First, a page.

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Author Topic: Framing and focus assist for 8x10 camera using a compact  (Read 2190 times)
FredBGG
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« on: November 28, 2012, 12:25:05 PM »
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I'm working on a compact hack to make an electronic finder and focus assist for my 8x10.
We are trying to use a compact sony as an electronic viewfinder for my 8x10 and hacking the software to extract focus distance values.

The compact will sit ontop of the 8x10 lens. The monitor will be a Samsung Note and the app will give the assistant/photographer
bellows extension values. This is for a portrait project of mine using paper negatives. The face recognition in the compact will make things work nicely.
I'm also designing the app to adjust paralax based on the focus so as to give accurate framing.

I may be handing this off to Fuji as they have shown some interest in it.

This may be something that might work with a tech camera.... waddaya think....
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jsch
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« Reply #1 on: November 28, 2012, 02:06:40 PM »
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Hi Fred,

in 2009 I started portrait project on 8x10 inch b&w film. I've photographed around 90 people so far. In the beginning I was worried so I did similar things like you describe. I used a 5D Mark II with a 50/1.2L to complement the 8x10. After 40 people I stopped to use digital in parallel. It felt wrong. I played  a bit with the 5D and a 7 inch Marshal monitor to have a "digital" 8x10 in terms of the big viewfinder during the shot. In the end I use only the 8x10, a lens, a light meter and a few film holders (available or 1-2 lights). Everything else is distracting.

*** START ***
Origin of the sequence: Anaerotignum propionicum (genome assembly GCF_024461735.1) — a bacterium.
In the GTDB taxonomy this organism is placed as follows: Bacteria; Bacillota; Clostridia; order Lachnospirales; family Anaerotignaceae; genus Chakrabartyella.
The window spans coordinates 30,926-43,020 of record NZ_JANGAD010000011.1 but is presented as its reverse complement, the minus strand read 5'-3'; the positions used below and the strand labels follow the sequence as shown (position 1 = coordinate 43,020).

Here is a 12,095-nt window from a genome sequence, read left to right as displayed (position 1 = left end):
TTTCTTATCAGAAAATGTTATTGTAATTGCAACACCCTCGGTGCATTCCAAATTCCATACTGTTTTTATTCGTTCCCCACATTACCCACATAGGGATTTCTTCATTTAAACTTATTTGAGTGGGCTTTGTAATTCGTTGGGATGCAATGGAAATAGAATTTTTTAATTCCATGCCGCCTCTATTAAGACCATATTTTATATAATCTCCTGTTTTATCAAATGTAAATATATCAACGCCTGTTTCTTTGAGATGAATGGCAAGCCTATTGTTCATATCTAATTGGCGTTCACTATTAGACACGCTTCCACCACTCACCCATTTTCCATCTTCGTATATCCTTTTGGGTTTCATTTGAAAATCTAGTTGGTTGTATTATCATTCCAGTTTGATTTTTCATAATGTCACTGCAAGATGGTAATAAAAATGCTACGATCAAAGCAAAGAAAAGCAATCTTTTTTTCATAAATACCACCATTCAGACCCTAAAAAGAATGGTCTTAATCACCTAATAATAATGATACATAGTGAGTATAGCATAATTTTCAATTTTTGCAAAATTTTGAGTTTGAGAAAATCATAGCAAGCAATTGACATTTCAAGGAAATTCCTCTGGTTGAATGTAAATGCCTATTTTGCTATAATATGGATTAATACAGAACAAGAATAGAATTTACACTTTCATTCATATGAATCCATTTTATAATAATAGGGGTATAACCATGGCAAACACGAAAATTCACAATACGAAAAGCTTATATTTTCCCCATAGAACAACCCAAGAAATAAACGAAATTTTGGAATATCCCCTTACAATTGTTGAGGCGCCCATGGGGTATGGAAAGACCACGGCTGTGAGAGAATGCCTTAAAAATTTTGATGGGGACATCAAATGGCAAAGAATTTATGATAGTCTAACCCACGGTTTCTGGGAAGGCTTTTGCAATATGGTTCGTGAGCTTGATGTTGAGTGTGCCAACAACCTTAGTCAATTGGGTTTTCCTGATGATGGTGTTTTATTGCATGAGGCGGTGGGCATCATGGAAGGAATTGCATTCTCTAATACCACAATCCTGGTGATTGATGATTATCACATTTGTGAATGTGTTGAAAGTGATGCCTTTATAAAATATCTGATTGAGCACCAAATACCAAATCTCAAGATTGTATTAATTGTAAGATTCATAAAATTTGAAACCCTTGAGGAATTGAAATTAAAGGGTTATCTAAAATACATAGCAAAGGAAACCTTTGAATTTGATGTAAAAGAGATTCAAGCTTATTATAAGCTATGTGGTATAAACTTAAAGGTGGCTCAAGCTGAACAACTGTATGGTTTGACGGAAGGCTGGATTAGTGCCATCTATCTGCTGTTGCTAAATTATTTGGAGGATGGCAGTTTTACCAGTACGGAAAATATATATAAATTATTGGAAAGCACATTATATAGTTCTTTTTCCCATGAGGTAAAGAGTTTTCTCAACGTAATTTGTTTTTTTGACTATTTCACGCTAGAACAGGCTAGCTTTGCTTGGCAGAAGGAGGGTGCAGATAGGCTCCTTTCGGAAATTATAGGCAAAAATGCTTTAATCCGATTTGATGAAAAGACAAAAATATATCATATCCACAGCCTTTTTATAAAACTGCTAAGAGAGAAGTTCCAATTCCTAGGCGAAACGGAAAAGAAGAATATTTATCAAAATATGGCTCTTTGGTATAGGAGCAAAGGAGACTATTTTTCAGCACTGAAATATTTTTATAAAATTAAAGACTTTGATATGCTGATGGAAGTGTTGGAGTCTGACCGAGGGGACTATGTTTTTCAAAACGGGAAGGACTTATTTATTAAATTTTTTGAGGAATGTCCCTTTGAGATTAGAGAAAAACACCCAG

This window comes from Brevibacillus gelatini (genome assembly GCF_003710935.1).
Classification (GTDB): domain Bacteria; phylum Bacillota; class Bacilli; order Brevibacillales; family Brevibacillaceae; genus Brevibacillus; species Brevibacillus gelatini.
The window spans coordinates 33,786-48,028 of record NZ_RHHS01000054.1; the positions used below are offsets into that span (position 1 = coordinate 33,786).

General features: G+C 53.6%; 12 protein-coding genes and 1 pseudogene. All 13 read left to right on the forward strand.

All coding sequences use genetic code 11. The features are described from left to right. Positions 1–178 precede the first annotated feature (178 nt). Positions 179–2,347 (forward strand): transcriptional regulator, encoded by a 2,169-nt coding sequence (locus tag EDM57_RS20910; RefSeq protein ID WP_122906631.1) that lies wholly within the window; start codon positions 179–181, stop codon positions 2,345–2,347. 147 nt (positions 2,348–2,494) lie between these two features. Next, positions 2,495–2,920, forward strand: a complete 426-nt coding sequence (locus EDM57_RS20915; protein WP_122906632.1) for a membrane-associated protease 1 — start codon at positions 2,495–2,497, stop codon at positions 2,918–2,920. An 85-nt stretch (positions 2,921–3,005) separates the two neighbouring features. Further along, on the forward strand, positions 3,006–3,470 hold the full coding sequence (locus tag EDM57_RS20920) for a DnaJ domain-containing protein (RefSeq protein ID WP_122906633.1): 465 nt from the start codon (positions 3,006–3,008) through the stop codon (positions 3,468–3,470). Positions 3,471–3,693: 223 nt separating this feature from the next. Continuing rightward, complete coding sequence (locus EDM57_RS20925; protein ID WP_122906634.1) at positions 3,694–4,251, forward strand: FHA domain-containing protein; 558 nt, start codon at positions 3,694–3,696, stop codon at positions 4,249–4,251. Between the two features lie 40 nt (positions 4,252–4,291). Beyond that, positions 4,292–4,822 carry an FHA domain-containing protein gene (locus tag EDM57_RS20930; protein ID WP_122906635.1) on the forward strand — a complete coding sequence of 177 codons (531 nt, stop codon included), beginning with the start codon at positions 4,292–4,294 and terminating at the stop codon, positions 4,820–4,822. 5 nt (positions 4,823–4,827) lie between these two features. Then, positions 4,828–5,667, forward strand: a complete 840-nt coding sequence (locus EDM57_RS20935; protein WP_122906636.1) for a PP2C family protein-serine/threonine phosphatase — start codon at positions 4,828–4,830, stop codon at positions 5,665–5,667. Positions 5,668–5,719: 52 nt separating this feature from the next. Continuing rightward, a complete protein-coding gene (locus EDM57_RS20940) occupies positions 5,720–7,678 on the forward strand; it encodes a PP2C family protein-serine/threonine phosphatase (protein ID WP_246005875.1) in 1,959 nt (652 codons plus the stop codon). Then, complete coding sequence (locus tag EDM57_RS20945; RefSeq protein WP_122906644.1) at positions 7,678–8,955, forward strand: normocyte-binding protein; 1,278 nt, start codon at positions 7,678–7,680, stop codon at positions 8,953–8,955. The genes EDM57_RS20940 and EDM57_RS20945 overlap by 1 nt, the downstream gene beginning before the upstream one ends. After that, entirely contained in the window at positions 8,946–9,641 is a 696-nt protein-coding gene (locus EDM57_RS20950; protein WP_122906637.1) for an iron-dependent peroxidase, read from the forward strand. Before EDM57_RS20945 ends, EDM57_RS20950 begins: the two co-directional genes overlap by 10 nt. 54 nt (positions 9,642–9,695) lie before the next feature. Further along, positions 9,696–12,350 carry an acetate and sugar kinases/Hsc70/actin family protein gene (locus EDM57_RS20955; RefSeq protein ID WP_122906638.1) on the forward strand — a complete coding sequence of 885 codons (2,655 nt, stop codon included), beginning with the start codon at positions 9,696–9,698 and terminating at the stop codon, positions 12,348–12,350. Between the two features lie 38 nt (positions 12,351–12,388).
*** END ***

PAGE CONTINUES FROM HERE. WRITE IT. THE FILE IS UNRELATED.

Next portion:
Best,
Johannes
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theguywitha645d
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« Reply #2 on: November 28, 2012, 03:01:40 PM »
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What you need is an 8x10 Gowlandflex:

http://www.petergowland.com/camera/history/

I wonder if you could not make something buy stacking two wooden 8x10 view cameras. Most compacts do not have distance encoders.
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Brian Hirschfeld
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« Reply #3 on: November 28, 2012, 03:05:19 PM »
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omg I want one of those.
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FredBGG
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« Reply #4 on: November 28, 2012, 03:12:15 PM »
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What you need is an 8x10 Gowlandflex:

http://www.petergowland.com/camera/history/

I wonder if you could not make something buy stacking two wooden 8x10 view cameras. Most compacts do not have distance encoders.

The Gowandflex won't take an 600mmm and focus close enough. Not even close enough for the 480mm..... unfortunately Cry Cry
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TMARK
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« Reply #5 on: November 28, 2012, 08:58:22 PM »